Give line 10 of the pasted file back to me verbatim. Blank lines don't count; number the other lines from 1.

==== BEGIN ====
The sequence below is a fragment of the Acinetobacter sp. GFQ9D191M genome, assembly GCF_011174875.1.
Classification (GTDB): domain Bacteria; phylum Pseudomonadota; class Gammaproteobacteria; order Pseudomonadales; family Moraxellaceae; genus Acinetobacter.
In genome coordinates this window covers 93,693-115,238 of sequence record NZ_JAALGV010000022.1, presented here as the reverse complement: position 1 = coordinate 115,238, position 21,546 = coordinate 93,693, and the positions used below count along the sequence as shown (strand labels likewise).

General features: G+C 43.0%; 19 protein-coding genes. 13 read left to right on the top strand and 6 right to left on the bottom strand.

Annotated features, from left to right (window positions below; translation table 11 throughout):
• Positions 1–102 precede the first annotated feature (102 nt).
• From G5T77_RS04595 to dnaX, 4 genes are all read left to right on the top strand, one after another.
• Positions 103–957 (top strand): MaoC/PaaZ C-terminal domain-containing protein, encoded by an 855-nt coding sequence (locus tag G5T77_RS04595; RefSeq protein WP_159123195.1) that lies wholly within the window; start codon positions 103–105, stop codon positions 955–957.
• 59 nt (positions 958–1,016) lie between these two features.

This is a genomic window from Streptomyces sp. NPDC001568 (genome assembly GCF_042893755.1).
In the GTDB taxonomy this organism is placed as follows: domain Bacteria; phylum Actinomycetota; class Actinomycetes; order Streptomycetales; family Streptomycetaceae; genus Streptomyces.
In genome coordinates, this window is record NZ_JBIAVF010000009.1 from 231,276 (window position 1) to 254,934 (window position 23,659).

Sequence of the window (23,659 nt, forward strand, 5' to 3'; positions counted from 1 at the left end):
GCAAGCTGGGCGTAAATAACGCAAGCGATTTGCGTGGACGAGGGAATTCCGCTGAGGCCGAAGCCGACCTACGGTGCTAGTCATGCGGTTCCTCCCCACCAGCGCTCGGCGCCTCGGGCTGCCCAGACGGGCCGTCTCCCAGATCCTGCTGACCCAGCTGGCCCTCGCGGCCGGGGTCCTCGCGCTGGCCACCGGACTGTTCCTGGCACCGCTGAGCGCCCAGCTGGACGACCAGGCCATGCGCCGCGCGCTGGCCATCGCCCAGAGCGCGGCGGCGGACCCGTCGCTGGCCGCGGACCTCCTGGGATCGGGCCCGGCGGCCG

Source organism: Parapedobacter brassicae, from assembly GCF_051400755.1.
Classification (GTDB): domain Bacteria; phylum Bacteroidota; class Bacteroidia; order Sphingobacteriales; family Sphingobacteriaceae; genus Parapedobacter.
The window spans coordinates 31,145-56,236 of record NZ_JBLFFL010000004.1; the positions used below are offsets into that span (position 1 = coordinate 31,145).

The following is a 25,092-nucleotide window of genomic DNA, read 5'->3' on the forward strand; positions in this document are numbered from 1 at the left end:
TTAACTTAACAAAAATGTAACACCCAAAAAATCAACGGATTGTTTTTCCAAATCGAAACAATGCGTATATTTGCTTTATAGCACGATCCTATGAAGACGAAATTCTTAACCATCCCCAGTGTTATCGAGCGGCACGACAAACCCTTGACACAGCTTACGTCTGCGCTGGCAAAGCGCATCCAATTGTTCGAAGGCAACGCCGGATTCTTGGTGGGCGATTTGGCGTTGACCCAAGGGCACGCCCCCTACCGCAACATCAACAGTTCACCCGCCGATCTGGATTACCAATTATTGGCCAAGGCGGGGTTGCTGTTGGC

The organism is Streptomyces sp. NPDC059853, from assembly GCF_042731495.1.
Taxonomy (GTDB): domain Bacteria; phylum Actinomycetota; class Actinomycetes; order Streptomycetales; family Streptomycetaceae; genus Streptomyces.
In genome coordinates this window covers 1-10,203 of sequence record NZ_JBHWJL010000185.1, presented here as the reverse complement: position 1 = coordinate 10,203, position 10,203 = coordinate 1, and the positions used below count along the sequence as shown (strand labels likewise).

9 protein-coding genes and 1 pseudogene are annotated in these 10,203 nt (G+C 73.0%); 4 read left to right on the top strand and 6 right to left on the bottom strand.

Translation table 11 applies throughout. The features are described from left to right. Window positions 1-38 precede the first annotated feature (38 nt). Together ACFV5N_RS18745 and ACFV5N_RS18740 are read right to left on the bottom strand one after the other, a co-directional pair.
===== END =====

This is a genomic window from Streptomyces sp. NPDC001568 (genome assembly GCF_042893755.1).